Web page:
Submission on the Review of the 10/50 Vegetation Clearing Code of Practice

Submission on the Review of the 10/50 Vegetation Clearing Code of Practice

Attn: Commissioner Shane Fitzsimmons
NSW Rural Fire Service
15 Carter Street
Lidcombe NSW 2141

Dear Commissioner Fitzsimmons,


As a resident of Ku-ring-gai I / we welcome the opportunity to comment on the review of the 10/50 Vegetation Clearing Code of Practice (the Code). I / we appreciate the critical role of the NSW Rural Fire Service (RFS) in managing bushfire to protect life, property and the environment. However, in its current form the Code is fundamentally flawed and will not adequately reduce bush fire risk.

As a bushfire risk management strategy the Code is causing irrevocable environmental damage for little gain in terms of a reduction in bushfire risk for the community. It is of deep concern that, to date, hundreds of trees have been removed in my local area alone, almost exclusively to improve views, facilitate development and for other non-bushfire related purposes.

Trees and other vegetation provide aesthetic value, shade, wildlife habitat, softening greenery, pollution filters and much cooler temperatures in summer. Ku-ring-gai, Pittwater, Lane Cove, Beecroft, Hornsby are all examples of leafy Sydney suburbs now at risk of losing their distinctive character, amenity and property value due to the misuse of this Code. As this is state-wide legislation the potential impact across NSW is staggering.

The scientific rationale for the 10/50 legislation and Code has not been made available by the NSW Government or NSW RFS to substantiate that the Code will further reduce bushfire risk compared to the measures that were in place prior to the Code’s introduction. A reliance on vegetation clearing creates a false sense of security amongst landowners, and in the absence of other bush fire risk mitigation strategies, leads to inadequate and ineffective bushfire planning by households living in proximity to bushland, thus presenting an unacceptable risk to the community.

The one-size-fits-all approach and excessively wide application of the Code, is also of deep concern. The blanket vegetation clearing entitlement areas fails to reflect the diversity of landscapes in NSW and the distinction between urban and rural settings. It is critical that a landscape based risk assessment approach is reinstated, involving contact between homeowners and NSW RFS fire experts, to ensure homeowners are taking the most appropriate actions to protect life and property and to prevent homeowners from removing trees in inappropriate locations or for non-bushfire related purposes.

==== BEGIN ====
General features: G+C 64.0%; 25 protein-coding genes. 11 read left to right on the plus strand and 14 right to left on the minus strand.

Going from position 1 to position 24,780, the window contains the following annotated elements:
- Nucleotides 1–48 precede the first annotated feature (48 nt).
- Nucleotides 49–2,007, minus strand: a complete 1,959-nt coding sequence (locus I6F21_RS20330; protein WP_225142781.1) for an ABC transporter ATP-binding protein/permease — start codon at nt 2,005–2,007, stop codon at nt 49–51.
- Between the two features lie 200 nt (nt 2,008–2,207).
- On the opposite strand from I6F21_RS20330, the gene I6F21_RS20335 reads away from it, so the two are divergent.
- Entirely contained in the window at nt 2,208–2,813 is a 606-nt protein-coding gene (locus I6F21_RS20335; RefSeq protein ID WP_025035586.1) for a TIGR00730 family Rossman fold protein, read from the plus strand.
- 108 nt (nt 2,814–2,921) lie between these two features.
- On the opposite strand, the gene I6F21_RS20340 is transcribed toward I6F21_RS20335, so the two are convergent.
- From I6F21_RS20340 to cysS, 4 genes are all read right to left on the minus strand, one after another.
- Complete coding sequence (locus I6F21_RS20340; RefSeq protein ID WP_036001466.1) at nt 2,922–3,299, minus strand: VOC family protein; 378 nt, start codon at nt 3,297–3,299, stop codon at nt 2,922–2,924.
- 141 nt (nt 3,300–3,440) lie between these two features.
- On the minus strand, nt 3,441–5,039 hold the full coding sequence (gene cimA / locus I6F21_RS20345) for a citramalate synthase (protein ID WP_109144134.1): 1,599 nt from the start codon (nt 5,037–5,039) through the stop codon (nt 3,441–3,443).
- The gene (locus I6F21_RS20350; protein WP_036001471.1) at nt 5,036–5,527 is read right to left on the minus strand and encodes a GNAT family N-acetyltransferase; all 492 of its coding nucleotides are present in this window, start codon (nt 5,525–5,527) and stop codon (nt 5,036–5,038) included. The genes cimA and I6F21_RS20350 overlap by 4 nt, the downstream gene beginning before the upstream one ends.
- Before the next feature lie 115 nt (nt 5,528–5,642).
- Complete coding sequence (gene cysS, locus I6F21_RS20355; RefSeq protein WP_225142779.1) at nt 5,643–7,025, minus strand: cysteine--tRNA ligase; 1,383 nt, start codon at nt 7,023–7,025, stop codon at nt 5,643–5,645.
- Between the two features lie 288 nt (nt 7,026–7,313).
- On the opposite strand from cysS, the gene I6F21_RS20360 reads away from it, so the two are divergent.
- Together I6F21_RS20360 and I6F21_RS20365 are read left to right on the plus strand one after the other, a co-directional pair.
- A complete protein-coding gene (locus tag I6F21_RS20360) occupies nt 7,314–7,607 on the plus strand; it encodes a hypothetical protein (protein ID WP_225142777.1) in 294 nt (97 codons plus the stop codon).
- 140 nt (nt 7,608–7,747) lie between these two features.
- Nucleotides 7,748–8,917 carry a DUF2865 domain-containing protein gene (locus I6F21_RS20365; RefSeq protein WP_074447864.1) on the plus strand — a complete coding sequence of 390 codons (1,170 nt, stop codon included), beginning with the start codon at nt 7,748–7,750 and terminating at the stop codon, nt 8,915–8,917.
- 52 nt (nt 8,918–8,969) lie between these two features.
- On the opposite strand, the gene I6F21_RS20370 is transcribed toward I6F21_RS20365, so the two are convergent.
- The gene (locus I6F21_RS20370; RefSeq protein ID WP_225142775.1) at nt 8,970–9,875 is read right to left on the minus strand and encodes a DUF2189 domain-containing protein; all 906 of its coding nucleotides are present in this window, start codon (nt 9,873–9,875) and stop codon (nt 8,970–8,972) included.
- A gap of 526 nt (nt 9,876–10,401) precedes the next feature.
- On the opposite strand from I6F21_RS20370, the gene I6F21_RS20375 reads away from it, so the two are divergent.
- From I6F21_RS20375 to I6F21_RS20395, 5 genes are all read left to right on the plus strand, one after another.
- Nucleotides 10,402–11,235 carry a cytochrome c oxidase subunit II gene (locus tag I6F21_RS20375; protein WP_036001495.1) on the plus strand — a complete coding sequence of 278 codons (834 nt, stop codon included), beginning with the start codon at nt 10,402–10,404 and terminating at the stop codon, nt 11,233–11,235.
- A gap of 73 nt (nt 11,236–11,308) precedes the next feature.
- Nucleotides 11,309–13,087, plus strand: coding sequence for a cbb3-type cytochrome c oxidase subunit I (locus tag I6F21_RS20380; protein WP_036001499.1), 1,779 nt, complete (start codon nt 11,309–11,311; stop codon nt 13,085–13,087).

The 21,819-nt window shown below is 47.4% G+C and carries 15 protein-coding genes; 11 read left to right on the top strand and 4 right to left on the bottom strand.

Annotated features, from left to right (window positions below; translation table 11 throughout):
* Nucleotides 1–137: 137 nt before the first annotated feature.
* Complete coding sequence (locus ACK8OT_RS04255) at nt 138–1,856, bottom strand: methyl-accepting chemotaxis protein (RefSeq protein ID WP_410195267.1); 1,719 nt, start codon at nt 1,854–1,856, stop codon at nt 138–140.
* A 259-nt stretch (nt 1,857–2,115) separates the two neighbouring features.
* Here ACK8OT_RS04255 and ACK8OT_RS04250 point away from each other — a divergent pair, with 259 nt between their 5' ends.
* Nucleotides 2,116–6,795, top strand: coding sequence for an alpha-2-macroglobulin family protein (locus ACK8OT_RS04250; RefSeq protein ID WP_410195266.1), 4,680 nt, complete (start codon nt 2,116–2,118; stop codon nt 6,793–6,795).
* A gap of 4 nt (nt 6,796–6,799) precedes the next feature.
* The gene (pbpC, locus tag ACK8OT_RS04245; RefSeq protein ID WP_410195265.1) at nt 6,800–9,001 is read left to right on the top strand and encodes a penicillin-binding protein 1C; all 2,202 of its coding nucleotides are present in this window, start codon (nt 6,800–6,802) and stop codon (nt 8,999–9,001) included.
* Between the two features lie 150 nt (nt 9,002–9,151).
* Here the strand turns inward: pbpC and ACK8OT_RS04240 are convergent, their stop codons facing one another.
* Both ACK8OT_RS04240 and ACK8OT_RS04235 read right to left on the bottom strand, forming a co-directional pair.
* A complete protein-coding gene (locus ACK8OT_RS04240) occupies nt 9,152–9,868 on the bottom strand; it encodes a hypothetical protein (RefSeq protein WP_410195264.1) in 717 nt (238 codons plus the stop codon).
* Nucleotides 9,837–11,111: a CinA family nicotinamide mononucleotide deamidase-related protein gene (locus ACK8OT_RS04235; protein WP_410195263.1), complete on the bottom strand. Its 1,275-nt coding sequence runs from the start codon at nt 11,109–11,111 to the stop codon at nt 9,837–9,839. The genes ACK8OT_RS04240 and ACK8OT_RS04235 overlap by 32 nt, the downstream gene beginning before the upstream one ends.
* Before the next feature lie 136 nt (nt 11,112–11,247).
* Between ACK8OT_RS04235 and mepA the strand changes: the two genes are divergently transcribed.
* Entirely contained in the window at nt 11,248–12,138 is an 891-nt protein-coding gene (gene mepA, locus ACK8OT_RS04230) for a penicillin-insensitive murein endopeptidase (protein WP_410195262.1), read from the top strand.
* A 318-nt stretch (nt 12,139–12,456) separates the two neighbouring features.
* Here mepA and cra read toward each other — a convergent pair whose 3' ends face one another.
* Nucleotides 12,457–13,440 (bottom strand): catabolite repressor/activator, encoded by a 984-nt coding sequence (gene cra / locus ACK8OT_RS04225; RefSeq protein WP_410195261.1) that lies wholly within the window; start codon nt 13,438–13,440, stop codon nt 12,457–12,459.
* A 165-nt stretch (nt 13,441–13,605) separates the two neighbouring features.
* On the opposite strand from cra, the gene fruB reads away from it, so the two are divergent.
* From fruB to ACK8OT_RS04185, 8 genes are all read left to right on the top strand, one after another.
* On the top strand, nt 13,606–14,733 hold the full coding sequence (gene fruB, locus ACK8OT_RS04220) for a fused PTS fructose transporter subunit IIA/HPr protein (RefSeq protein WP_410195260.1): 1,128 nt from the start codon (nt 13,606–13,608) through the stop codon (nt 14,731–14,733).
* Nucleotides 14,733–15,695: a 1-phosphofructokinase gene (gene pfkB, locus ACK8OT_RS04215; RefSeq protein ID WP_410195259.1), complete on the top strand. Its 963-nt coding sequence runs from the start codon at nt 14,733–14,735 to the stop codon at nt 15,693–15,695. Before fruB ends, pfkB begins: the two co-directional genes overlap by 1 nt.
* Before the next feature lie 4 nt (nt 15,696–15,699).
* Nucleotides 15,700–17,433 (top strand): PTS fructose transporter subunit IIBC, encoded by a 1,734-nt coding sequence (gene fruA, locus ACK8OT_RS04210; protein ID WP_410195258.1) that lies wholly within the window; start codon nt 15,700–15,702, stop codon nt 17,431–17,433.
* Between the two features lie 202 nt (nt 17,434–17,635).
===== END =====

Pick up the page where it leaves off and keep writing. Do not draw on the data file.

Also of particular concern is that the Code does not make adequate provision for the protection of threatened species and endangered ecological communities (such as Blue Gum High Forest, Sydney Turpentine Ironbark and Duffy’s Forest), Heritage Conservation Areas, Environmental Protection Zones and riparian zones. With no regulatory framework, the Code effectively undermines and causes confusion with regards to other federal and state legislation, for example, the EnvironmentalProtection and Biodiversity Conservation Act 1999, the NSW Environment and Planning Assessment Act 1979, the NSW Rural Fires Act 1997 and the NSW Threatened Species Conservation Act 1995.

Laws that protect threatened species and endangered ecological communities, and legal instruments that recognise vegetation for its ecological or cultural significance should not be overridden by the Code, particularly where there is no evidence it will improve bush fire protection. It is also very alarming that there has been no monitoring by the NSW RFS of compliance with the Code.

Whilst it is welcome news that a review has been brought forward from August next year, so many trees have already been cut down and countless more will be lost before the review is complete. It is imperative that an immediate and full suspension of the Code is put in place whilst a full consultative review is undertaken and the range of concerns outlined in this submission are addressed.

Thank you for considering my/our submission.

Yours sincerely,